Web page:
Costs for women were greater than for men, mainly because of higher ambulatory expenditures (73.3% vs 26.7% of total costs for women and men, respectively). The prevalence rates for overweight and obesity in Brazil differed little between sexes, and women demonstrated almost half of PAR for selected diseases than men, suggesting a greater use of health care system among them.

The largest proportion of costs was attributable to the treatment of cardiovascular diseases (67%), most likely because of higher prevalence of coronary artery disease compared to the selected neoplasms. In a previous study carried out in Brazil, Sichieri et al. [14] also demonstrated that more than half of hospitalization costs were due to myocardial infarction and other ischemic heart diseases in public health system in Brazil.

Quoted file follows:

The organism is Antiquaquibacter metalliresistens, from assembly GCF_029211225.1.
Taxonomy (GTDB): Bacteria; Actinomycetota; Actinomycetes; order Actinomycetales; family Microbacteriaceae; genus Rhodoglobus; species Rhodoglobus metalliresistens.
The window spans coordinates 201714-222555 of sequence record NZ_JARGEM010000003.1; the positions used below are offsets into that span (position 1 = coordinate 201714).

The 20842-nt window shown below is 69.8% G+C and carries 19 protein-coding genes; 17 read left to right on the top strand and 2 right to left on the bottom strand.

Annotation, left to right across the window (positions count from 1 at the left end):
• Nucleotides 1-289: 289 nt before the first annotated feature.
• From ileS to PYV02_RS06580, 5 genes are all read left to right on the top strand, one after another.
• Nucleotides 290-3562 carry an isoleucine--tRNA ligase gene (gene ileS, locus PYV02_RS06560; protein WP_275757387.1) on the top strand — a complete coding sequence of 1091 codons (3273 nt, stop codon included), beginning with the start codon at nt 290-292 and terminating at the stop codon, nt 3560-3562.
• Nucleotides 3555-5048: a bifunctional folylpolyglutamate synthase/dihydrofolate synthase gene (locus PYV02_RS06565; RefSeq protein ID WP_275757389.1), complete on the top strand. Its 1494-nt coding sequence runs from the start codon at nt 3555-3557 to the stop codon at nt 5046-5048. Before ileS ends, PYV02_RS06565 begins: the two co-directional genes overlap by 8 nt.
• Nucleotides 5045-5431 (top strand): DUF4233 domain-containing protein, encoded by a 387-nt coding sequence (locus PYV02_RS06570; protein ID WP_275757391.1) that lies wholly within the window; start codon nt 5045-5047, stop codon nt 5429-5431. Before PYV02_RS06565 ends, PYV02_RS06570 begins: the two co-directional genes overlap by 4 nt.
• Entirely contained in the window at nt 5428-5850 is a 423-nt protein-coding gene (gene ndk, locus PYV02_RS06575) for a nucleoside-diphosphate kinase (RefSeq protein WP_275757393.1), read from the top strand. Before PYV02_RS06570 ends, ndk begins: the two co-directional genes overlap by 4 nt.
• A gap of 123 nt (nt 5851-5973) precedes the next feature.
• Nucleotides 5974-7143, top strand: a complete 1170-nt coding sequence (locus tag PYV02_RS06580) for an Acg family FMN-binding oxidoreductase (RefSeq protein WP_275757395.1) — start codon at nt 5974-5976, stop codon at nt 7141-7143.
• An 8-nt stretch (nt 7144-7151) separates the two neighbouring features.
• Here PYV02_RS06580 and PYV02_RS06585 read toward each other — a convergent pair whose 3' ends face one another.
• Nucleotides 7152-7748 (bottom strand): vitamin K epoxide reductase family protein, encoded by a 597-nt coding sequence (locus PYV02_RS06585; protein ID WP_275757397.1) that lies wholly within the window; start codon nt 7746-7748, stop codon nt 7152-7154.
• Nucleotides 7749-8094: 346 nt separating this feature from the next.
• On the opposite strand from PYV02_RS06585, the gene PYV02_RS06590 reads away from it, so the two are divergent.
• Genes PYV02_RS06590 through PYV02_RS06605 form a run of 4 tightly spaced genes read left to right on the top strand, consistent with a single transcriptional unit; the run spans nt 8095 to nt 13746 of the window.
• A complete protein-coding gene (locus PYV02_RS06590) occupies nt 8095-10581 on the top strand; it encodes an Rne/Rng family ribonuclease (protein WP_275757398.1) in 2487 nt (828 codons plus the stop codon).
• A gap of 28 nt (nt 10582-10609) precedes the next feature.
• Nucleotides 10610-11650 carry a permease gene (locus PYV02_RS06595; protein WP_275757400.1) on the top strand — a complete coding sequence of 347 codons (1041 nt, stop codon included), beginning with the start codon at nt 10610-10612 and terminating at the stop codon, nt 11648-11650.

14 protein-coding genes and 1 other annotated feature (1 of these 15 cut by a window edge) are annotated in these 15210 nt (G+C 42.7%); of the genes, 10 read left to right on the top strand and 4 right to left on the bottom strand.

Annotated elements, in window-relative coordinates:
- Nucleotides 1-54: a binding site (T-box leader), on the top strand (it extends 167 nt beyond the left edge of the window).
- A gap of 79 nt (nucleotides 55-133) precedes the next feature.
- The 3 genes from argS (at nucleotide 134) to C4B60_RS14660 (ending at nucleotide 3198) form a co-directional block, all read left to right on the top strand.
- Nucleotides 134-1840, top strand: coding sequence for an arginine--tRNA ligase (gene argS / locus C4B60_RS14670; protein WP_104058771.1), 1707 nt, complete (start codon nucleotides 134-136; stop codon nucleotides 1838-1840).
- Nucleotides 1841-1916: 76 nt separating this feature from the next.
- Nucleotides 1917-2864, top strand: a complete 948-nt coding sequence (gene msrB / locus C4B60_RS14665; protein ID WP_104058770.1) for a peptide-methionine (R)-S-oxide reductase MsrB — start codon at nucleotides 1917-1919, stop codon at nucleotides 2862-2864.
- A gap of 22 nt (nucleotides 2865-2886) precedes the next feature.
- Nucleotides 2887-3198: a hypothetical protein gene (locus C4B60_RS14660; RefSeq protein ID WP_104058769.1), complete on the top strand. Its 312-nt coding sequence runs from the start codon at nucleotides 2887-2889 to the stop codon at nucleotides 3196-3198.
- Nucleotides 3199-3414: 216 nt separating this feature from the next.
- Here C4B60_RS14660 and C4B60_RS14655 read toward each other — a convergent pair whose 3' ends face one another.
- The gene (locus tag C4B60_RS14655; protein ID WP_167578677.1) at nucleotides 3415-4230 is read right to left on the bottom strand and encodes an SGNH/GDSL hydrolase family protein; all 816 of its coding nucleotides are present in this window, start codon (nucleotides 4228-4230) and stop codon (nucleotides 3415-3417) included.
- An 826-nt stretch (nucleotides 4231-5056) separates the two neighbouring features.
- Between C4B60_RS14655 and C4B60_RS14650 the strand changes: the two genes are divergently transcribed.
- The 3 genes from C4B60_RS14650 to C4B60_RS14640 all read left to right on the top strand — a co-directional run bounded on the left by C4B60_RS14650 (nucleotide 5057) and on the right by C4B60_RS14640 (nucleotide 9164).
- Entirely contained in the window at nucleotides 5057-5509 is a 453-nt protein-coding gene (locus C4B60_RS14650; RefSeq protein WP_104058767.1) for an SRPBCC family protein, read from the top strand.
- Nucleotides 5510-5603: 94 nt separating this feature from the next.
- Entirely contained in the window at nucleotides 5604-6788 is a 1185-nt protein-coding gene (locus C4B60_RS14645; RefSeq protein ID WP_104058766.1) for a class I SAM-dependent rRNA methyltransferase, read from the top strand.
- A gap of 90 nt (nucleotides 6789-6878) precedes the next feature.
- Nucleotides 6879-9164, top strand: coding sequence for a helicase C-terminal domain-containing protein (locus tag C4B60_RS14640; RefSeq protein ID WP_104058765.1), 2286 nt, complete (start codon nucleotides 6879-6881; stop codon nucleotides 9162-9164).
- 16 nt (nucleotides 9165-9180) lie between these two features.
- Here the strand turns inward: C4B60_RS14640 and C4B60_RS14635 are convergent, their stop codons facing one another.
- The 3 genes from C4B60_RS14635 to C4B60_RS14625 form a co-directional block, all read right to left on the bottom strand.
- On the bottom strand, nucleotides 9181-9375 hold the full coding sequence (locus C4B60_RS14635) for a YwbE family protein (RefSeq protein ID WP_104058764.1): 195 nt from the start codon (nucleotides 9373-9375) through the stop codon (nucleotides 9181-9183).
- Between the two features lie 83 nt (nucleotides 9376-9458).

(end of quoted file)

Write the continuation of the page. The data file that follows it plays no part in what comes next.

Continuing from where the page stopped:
Cardiovascular diseases and diabetes mellitus, both very common diseases with high morbidity and mortality rates, are responsible for a significant number of hospitalizations and high costs in Brazil [15,16]. Both conditions are related to obesity and probably its prevalence and severity could be reduced with the reduced obesity rates. Wang et al. studied the economic burden of the projected obesity trends in the United States of America (USA), and demonstrated that a hypothetical program that enables a 1% BMI reduction across the US population would avoid up to 2.1-2.4 million incident cases of diabetes, 1.4-1.7million cardiovascular diseases, and 73,000-127,000 cases of cancer [17].

The second group of diseases with the highest costs to the public health system was neoplasms. With the trend on increase prevalence of obesity along with the aging population, the increase in cancer cases and costs involved will be enormous.